Home > Episode Reviews, Gosick > Gosick Episode 15 – Signs and Portents

Gosick Episode 15 – Signs and Portents

Time to eat a little crow:

Thanks to an encounter with a talkative groundskeeper, Kujou learns of some African refugees who once settled in Saubure, hears a few ghost stories, and is taught about the plight of Protestants during the Reformation, centuries prior—and I doubt all these factors will be utilized with the current plotline.

Of course, they all are  utilized with the current mystery, making a random encounter with a groundskeeper the key to unlocking the Leviathan myth down to the last detail. There’s something to be said for economizing scenes, but can’t the writers even introduce a red herring or too?

Well, whatever. Not like I’m watching Gosick for the mysteries anyway.

Musgrave's plotting led to Leviathan's downfall at court. In rage Leviathan killed Musgrave's son, which sealed his fate

What I am watching Gosick for is the story of Victorique and Kujou, and that continues to build on itself and on the episodic crime solving. Although Leviathan died over a decade before Victorique was born, and the two lived in opposite towers, each was regarded as a monster whom powerful figures inside Saubure alternatively worked with and despised, but only as tools for greater ends.

Leviathan tolerated this—in fact, pretended to be an alchemist in order to become this—to gain influence at court and protect what was important to him. Victorique, having been born into the role, is far more ambivalent about her standing.

Leviathan's hidden stash of gold gave him the ability to fake his alchemy. When he dragged his mortally wounded body inside and sealed himself in, he cemented his reputation for being immortal

Connecting them both is Albert de Blois, Victorique’s father, who apparently predicted (or had access to prophecies about) both World Wars. He tried to use Leviathan’s alchemy to support Saubure in World War I; for World War II, he has raised his own Gray Wolf.

Of course, Leviathan’s alchemy was faked; prophecy is the only supernatural occurrence that seems to exist in Gosick’s setting. (Leviathan, despite being a fake, managed to advise Albert to sire Victorique; I’ve no idea where he even got the idea.) I’m not certain how Victorique’s genius is supposed to help during World War II, but what is clear is that everyone, from Albert to Grevil to even Brian Roscoe, views the Gray Wolves not as an ethnicity, but as beings set apart from the normal run of humanity.

Albert claims to want the powers of Alchemy to protect the country. But he seems driven to acquire power for power's sake

Roscoe comes across as an even more unpleasant character in this episode than he has previously, and whatever support he’s given to Cordelia seems purely out of his own interest. His hatred for the de Blois family is evident, however; whether because of his long term goals or just because of their trifling with Gray Wolves in the first place, Albert has Roscoe’s enmity and Victorique, as Albert’s tool, shares in that. Roscoe hints that his own connections to the Gray Wolves might be biological, but he treats the Wolves themselves (particularly Victorique) as things rather than people.

All this makes Kujou far more interesting. He’s the only person besides Cecile who has ever treated Victorique like a human being, and unlike Cecile actually seems to have broken through Victorique’s shell. Despite everyone’s continued assertions to the contrary, he’s proven that Gray Wolves can love and be loved. Specifically, he’s proven that a Gray Wolf can come to love him.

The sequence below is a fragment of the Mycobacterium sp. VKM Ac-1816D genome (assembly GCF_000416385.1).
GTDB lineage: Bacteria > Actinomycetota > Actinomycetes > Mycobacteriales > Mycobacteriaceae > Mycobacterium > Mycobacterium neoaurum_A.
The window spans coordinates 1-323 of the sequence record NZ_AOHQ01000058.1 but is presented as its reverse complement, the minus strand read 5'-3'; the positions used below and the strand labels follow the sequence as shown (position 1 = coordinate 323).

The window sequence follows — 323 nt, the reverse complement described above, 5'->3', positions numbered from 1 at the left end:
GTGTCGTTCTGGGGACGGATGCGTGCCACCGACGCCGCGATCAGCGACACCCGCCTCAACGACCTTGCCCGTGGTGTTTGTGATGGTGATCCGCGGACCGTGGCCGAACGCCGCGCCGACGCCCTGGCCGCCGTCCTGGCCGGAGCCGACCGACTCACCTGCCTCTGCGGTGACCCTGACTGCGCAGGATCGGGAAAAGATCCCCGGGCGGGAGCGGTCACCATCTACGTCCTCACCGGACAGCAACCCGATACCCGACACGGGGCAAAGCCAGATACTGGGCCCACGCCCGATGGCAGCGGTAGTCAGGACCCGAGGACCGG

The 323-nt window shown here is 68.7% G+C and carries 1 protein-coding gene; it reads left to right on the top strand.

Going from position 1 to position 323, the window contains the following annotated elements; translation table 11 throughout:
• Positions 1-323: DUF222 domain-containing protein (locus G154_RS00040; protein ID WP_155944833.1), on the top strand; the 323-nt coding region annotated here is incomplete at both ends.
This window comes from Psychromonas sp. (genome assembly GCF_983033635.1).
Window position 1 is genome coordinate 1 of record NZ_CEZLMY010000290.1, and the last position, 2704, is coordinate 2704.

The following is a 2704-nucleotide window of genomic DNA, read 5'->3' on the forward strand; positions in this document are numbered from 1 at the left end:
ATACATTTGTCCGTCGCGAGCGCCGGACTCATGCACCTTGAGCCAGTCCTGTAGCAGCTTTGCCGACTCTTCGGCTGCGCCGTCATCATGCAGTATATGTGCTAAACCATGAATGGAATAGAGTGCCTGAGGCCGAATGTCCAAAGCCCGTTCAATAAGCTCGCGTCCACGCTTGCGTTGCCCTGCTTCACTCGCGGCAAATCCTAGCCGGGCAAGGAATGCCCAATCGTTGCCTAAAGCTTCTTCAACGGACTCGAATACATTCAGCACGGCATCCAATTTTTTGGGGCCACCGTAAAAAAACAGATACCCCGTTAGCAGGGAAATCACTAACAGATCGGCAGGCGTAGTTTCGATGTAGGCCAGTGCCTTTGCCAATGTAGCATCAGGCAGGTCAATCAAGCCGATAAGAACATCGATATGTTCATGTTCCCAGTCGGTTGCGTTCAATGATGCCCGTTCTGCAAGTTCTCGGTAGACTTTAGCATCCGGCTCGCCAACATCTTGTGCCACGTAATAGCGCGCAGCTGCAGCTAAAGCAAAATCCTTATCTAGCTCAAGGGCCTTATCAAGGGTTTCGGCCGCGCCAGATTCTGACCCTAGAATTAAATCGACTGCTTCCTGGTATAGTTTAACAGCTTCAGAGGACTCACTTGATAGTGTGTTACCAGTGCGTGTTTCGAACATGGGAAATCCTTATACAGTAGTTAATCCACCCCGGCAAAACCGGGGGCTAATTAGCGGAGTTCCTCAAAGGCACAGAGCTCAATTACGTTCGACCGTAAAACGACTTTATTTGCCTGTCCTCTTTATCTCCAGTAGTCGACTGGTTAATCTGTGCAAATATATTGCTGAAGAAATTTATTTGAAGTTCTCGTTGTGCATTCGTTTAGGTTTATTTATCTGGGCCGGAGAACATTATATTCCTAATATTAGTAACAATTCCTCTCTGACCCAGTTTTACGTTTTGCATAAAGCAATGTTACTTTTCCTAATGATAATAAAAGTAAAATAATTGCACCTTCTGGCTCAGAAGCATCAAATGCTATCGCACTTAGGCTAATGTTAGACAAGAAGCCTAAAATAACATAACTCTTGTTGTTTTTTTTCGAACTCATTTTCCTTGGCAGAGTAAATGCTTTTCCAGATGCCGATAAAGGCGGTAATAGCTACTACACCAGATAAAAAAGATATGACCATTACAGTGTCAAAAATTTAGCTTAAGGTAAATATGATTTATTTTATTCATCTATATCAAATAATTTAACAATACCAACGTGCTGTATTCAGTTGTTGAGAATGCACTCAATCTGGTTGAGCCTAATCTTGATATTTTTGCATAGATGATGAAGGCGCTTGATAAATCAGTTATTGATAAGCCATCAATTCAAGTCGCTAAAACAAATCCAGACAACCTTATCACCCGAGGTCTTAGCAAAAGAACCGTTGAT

We now know that Roscoe helped Cordelia escape, but it's not clear why he hasn't simply claimed Victorique for himself as well. He's had at least a couple golden opportunities by now

This only makes their prophesied separation much more tragic. This episode returns to those hints and builds further, implying that the cause of their separation will be World War II. On the bright side, that could give them as much as a decade still together; as a downer, they will likely be working for opposite sides, and it wouldn’t surprise me if one of Victorique’s plans leads to the death of Kujou the soldier.

So it seems as much as I complain about the mysteries failing to foreshadow or lay subtle hints for future puzzles, in fact they do: just for Victorique and Kujou’s relationship and Victorique’s larger role in the metaplot, and not for the some future mystery. The crimes (and criminals thus far have all had some connection, direct or metaphorical, to Victorique and her situation. Now it becomes clear that several of them have had broader implications for the world of Gosick as a whole.

Victorique finds her triumphant unmasking of Leviathan is hindered by a minor practical problem. Her reaction to Kujou's aid takes a funny moment and makes it heartwarming

Does that make the mysteries themselves more engaging? Given I’ve only brought up the tale of Leviathan in a few scattered photo captions, you can probably figure that out for yourself. But, as I’ve said before and will no doubt have cause to say again, the only real reason to watch Gosick is for Victorique and Kujou, as they try to find their way together in opposition to their families, their countries, and their own conflicted feelings. And that, for me, is reason enough.

You can watch the episode here.

Grevil and Victorique's final conversation, while not as hostile as their previous encounters, is still ominous. Her time with Kujou may soon be coming to an end

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